MOVING to the island was a far cry from living in the city for 22-year-old John Nand, a full time farmer in Yadua Village, Gau Island in the Lomaiviti Group.
This soft-spoken lad caught my attention while on tour to the island of Gau during a recent official visit.
After an exchange of greetings, John began his story of how he moved to Gau two years ago to start a life of his own.
Like all school leavers, John had a dream of becoming an engineer but admits that peer pressure got the best of him and he resorted to all sorts of activities he now regrets.
"I was just mixing around with the wrong crowd and was getting into all sorts of trouble," he said with a grin. "But I guess that mistakes of the past always moulds us to become better people."
John recalls the day he set sail for Gau in a fibreglass boat with his friend to attend a funeral.
"After the funeral, the boat owner had problems repairing the boat engine so we were stuck on the island for a few weeks. Finally the trip to Suva was arranged but I changed my mind as I had fallen in love with island life," a smiling John said.
"I love every single day that I spend here on the island and these are memories that I will never forget."
To occupy his time, John decided to start his own farm and with the assistance of his newfound family members, he started his yaqona and dalo farms.
He admits that seeing other young lads harvesting their yaqona and carrying them into the village were the spark for his idea.
"That was all the encouragement that I needed and seeing the pride on their faces after years of toil, I knew that I wanted to become a farmer," he smiled proudly.
With passion, he flicked open his cellphone and showed me pictures of his thriving yaqona and dalo plantations.
"It's just been two years but I know that I can plant much more," he smiled.
He has 800 yaqona plants which were planted in phases as well as 400 dalo plants already in the ground.
The former Gospel High School student says there are so many opportunities when it comes to farming.
"You just need to have the right motives and work towards achieving your goals," he said.
According to the agriculture locality officer based in Lovu Village, Mosese Nailagovesi, John has so much potential and can reach his goals.
"It's amazing to see someone from the city who is determined to create history on the agricultural platform here on the island of Gau," said Nailagovesi.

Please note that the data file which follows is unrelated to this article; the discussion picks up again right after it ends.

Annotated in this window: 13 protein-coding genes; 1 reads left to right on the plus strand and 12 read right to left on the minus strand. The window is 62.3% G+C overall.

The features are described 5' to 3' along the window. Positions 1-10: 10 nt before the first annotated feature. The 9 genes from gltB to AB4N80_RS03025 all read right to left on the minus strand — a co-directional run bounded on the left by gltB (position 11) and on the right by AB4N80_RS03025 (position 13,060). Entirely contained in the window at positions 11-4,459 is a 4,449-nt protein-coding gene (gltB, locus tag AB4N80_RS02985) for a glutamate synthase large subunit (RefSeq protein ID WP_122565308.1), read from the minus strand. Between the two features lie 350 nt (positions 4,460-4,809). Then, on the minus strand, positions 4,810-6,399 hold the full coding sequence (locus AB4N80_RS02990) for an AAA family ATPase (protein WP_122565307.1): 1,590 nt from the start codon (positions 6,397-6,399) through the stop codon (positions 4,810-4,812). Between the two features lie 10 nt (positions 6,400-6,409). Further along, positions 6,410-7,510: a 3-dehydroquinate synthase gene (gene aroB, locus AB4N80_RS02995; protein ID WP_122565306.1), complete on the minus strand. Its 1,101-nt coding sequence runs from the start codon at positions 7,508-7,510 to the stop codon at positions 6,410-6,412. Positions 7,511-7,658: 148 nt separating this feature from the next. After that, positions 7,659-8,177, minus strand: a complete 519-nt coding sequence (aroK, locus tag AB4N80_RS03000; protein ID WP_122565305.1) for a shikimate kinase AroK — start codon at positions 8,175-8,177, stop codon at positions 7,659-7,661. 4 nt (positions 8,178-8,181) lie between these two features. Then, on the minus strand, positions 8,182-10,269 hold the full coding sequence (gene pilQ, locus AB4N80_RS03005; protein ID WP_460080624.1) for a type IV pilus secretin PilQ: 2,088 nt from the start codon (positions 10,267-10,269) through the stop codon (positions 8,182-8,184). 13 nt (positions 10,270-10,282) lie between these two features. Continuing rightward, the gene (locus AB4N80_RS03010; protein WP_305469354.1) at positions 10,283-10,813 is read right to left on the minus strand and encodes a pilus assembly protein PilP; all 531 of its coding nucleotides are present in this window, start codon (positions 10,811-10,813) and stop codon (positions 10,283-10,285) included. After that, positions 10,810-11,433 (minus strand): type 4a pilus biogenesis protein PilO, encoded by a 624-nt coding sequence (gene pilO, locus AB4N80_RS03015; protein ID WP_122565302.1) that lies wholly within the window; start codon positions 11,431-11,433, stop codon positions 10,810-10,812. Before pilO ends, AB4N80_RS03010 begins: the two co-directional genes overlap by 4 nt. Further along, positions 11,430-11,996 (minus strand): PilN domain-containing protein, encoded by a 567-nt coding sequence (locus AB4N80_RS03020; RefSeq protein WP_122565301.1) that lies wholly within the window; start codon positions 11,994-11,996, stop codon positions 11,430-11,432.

"Through visits and technical advice, he has managed to improve a lot on his farming skills."
Nailagovesi said farming was carried out on the hills and mountains of Gau, the largest in the Lomaiviti Group, .
"That was the practice carried out by the elders that first settled on the island and whatever they planted always thrived and in some areas of the island, plants survived the harshest conditions."
When asked whether he would return to Suva, John said he would move back to Suva once he had met his goals.
"My parents have been asking me to move back to Suva but I told them that I will return once I reach my goal," he smiled.
And there is no doubt that John will achieve his goal of building his own house in Suva after harvesting his yaqona in a few years' time.
"It's a long wait but that is the risk that I am willing to take and I don't have to worry about anything here on the island as Yadua Village is my home away from home."
John says that he will continue to build his farm into a farming haven and is just grateful he has been accepted as part of the bigger Yadua Village family.
"I don't have to worry about anything and I don't need money to survive here on the island.
"A person that is hardworking and honest will never go hungry and that is something that I notice about living here in the island," he explained.
This exceptional young man hopes his story will be an inspiration to other school leavers that are still searching for better education and jobs.
"Furthering your studies is not bad and I don't want to discourage that but if you own a piece of land back in the village, it does not hurt to utilise it for farming purposes because it's a mine of wealth that is just waiting to be unearthed," advised John .
Like every young man, settling down to start a family is part of his dream.
Just out of curiosity, I asked him whether he wanted to marry one of my tauvu from Gau to which he quickly replied "dau, sega!" in the most perfect Gau accent.
John hopes to get everything together before he can start his own family.
"It is all about time management and making sacrifices that I have achieved my own farm and I am going to improve on it, just wait and see," he said proudly.
* Kuini Waqasavou is an information officer with the Ministry of primary Industries.